},
        {wrapDateLine: 'true'},
        {isBaseLayer: true}
    );

The following javascript sends a request off to my server to get the map parameters.

  if (site_coords == undefined) {
    coordinates = sendHttpRequest("http://" + tile_host + "/ManagerApp/mapView?position=true");
    mapParameters = coordinates.split(",");       
    map.setCenter(new OpenLayers.LonLat(mapParameters[0], mapParameters[1]));
    map.minResolution = mapParameters[2];
    map.maxResolution = mapParameters[3];
    zoom_level = mapParameters[4];
    map.restrictedExtent = new OpenLayers.Bounds(mapParameters[5], mapParameters[6], mapParameters[7], mapParameters[8])
}
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I can see there's a lot to learn. New to geo as well. From your min/max resolutions, I can see that you set your min to be a larger number than your max. This is a little confusing since when I first bring up my page with the console running, I get a resolution of 19567.87923828125, and when I finally get to my sixth extent change, I'm around about 4.x or so. The map seems to be telling me that the closer I get in is the lower the resolution. –  bmahf Mar 22 '13 at 16:07
    
Just talked a geo colleague who says that resolution is usually measured as meters per pixel, which would mean that when I'm very close in, I have less meters shown in one pixel as a small number, even less than 1, and very far out I'll have a greater number of meters shown in one pixel as a large number, which is what I'm seeing. So I'm not understanding why minResolution would be set to a larger number than maxResolution. –  bmahf Mar 22 '13 at 16:19
    
Resolution is the width/height in map units per pixel—so, for example, 150 miles divided by 512 pixels would be a resolution of 0.29296875. If you are using a tile cache server, you will need to specify the resolutions at which the tiles are cached (as well as set the serverResolutions property, which specifies the resolutions at which the tiles are cached on the server). Otherwise, you will often simply just define the numZoomLevels to specify how many zoom levels you want. –  Andrew Fielden Mar 22 '13 at 17:15
    
If you define numZoomLevels, but don't have a tile cache server (not sure if we do I'll have to check), would you then leave out the resolutions array and leave it up to the map to figure that out? And then, if there are, say 20 zoom levels, my next question would be how I would know which zoom level to set my max at when a user chooses an area for their extent? –  bmahf Mar 22 '13 at 20:07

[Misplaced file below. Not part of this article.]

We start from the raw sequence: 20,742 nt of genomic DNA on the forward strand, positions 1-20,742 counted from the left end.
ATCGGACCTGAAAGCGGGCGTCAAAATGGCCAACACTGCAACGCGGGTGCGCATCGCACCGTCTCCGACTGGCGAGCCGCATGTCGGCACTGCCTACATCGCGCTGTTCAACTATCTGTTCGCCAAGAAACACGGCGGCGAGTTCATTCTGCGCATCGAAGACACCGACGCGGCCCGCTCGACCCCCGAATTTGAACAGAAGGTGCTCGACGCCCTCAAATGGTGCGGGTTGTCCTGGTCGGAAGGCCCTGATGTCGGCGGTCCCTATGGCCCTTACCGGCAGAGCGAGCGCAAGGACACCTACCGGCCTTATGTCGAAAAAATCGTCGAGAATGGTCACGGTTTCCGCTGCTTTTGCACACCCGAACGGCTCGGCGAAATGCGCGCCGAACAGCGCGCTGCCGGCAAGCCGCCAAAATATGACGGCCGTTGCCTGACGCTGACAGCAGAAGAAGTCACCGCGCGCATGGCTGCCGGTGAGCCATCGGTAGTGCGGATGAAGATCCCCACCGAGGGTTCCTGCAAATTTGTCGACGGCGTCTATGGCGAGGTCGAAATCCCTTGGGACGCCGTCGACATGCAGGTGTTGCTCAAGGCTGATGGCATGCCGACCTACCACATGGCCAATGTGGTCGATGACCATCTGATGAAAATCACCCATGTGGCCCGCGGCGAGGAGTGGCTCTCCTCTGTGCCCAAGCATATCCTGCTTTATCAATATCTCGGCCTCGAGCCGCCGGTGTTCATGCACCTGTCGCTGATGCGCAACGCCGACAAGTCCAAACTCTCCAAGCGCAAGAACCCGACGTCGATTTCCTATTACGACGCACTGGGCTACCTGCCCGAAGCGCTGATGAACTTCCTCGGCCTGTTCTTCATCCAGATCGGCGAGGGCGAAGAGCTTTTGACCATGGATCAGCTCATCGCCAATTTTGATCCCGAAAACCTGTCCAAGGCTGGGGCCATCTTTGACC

Well I initially tried setting numZoomLevels, but for some reason had problems with that approach, so I switched to using resolutions. I also notice that you're using a completely different layer type to me (OSM). Your problem with using a TileCache layer is that it's your responsibility to populate the map tiles. Which is where I am at the moment - getting hold of the data to pre-populate the cache. –  Andrew Fielden Mar 22 '13 at 20:18

So here's my answer. After much searching, posting and emailing, I found someone who told me a simple answer. I was already registering for the "moveend" event, capturing all extent movements, so that I could take a look at what was going on. The answer was to just declare an private int variable (maxZoomLevel) on the class, which has a value of zero when the map is first drawn, since I'm drawing world view to start, and then is set to the current zoom level with getZoom() at the time the user clicks on the button, choosing the current area to work with. So then the registration for the "moveend" event looks like this:

    map.events.register("moveend", this, function (e) {
        if (map.getZoom() < maxZoomLevel)
        {
            map.zoomTo(maxZoomLevel);
        }
    });

Since world view is 0, and ground-most view is 19, then if the current view is less than the max (the chosen zoom level), we just zoom to the max.

This works great. I does flicker a bit while I'm scrolling the mouse to zoom out passed the max chosen zoom level, but it no longer zooms out passed it. Also, this method did not require me to add a resolution array to my map layer, or to set a max/min resolution on the map. (Wish I could get rid of that flicker... Hmmm!)